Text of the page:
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"My plan at Old Faithful, specifically, was to go out into the geyser basins, which are broad, barren plains of silica," Henry says. "There's a river that flows through the center of the geyser basins—the Firehole River—and I had visions of going out and literally getting in the river."
The inn was saved, but a number of other buildings in the complex burned down. On the northern edge of the park, officials declared martial law in Cooke City. Montana Gov. Ted Schwinden chose Sept. 7 to announce a statewide ban on all nonessential outdoor recreation.
Not every post-Black Saturday story was quite so fraught. Scharfe laughs when he remembers an assignment he had driving supplies to the Firehole area. Most of the roads were closed, and he found himself on a dirt track surrounded on all sides by fire.
"The flames are, like, right out the window," Scharfe says. "It's just a little dirt road, and it is cranking, man. Really, really rolling. And I see this copper coming with his lights toward me. He pulls right in front of me, stops and says, 'Get the hell out of here! You can't get through there. I'm just lucky I got through.' So I turned that thing around. I was thinking the paint was blistering on the truck."
By Sept. 10, residents and employees in Mammoth were evacuated. The next day, it snowed nearly three inches throughout the park. Bader remembers throwing a huge party in one of the maintenance shacks at Norris, complete with a banner that said "Snow." Park officials began demobilizing fire camps on Sept. 12, making sure to keep some crews around for mop-up work.
"It was real deflating," Bader says. "It was anti-climactic. The thrill was gone in some ways. There was a lot left to do. ... So much of our district, over 100,000 acres of our subdistrict alone, burned. I got after it right away. No time to lose."
Bader fought the fires from July 21 to Sept. 29 with just one day off. His firefighting timecards show he worked a total of 432.5 hours on fire-specific assignments—not counting shift breaks or his regular ranger duties like directing traffic and patrolling the park's roads.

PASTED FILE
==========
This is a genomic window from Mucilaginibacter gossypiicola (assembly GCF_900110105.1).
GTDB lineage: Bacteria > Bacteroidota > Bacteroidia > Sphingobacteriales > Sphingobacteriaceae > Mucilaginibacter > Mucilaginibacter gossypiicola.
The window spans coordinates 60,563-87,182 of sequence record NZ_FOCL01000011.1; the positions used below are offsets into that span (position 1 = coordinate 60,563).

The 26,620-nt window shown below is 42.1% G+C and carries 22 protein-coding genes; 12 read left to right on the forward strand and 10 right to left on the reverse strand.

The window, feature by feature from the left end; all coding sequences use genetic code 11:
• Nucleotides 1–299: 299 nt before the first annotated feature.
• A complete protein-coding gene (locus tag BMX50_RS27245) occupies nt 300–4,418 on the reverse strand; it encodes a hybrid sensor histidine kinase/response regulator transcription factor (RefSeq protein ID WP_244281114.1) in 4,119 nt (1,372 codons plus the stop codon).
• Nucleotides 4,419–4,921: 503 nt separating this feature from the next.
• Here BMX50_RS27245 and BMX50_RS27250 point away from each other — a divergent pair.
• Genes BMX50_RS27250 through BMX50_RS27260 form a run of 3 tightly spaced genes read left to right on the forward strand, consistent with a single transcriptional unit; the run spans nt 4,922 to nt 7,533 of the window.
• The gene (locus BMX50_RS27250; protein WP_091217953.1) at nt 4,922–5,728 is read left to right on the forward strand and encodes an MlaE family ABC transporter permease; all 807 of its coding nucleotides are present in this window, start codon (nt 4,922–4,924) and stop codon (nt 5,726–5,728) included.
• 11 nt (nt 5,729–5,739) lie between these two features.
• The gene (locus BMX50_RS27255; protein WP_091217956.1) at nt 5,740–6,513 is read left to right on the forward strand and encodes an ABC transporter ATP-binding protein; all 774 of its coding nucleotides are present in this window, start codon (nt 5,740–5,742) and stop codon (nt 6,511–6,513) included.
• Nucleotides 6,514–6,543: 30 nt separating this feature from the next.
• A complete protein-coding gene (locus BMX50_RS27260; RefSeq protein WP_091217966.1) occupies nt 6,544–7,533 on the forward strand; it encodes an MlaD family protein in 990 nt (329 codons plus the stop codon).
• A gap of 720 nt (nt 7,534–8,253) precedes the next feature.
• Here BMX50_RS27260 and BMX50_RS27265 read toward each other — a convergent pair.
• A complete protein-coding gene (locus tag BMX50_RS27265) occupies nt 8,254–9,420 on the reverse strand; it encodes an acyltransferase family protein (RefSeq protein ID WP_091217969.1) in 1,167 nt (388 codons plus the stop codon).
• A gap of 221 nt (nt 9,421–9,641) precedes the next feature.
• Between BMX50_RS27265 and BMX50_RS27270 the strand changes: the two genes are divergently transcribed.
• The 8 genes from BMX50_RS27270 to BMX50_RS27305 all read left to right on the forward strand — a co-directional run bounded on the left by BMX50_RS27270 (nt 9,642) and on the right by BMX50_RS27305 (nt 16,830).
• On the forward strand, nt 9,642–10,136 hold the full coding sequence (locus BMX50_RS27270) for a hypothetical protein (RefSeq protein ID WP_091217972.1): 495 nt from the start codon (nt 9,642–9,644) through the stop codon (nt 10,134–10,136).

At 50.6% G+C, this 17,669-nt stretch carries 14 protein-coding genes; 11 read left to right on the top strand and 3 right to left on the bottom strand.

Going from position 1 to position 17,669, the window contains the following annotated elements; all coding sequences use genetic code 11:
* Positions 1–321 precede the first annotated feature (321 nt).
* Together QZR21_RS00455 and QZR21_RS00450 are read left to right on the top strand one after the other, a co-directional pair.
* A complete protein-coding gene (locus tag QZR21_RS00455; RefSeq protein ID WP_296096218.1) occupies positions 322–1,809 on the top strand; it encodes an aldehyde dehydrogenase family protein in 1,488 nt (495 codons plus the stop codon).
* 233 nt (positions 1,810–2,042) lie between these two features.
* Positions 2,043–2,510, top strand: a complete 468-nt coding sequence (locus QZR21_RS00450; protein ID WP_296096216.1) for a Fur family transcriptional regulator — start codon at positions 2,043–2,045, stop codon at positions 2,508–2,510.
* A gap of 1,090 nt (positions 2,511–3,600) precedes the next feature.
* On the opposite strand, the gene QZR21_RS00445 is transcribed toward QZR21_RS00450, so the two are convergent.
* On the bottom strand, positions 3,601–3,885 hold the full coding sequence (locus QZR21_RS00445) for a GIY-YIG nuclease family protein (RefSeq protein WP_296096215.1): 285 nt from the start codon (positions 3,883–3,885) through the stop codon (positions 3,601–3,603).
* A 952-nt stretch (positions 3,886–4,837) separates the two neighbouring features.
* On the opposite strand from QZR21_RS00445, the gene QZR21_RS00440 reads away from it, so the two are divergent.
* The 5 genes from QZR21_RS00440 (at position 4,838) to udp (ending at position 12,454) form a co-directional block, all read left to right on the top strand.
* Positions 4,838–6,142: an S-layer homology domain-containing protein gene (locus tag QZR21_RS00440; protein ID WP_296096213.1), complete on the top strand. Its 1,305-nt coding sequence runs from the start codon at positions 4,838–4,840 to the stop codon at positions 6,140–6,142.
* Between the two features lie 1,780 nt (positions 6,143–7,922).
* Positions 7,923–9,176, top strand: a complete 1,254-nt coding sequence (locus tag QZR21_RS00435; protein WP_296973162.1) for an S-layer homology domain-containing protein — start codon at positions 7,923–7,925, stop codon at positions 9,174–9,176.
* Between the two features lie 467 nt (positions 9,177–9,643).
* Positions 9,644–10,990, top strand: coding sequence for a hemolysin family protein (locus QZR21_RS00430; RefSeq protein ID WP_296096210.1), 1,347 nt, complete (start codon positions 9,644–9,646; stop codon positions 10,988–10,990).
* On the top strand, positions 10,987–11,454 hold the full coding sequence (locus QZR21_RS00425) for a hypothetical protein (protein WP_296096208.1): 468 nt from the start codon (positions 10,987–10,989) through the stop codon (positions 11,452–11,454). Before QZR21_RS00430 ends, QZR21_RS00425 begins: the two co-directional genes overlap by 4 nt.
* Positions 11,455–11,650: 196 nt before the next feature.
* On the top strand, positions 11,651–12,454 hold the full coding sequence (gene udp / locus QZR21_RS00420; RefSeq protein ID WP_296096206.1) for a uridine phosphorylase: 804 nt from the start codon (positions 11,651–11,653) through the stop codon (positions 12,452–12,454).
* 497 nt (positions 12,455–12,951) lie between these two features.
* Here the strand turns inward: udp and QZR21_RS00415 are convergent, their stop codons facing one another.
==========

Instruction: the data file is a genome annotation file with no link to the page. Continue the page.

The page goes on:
Sprouts in the ash
A total of 51 fires swept through Yellowstone between June and November, 1988. The final tally of the burn was 793,880 acres. An estimated 300 animals perished, including nine bison and two moose. The price tag for firefighting efforts broke nationwide records at $120 million. Despite several close calls, only two people died—one pilot and one firefighter from the Bureau of Land Management.
Public perception held that the park was irrevocably damaged, and that no one would want to visit again. But even as early as September 1988, grass was peeking through the ash near the Norris Museum. The resin packed inside lodgepole pinecones had melted under extreme heat, as nature intended, releasing the seeds and allowing them to spread across the forest floor. At the time, Bader says, some wondered if the fires had simply been too much all at once.
"I went on a backcountry patrol to cut trees off the trail, take inventory of sites and so forth, and I walked through one area that had burned really heavily," Bader says. "I was in ash about eight or 10 inches deep, this fine powdered ash. There was nothing green in sight for a long ways and I thought, 'Oh my god, I can't believe this.' But I've seen pictures from the same area, and only three weeks later there was already grass sprouting all over out of that ash."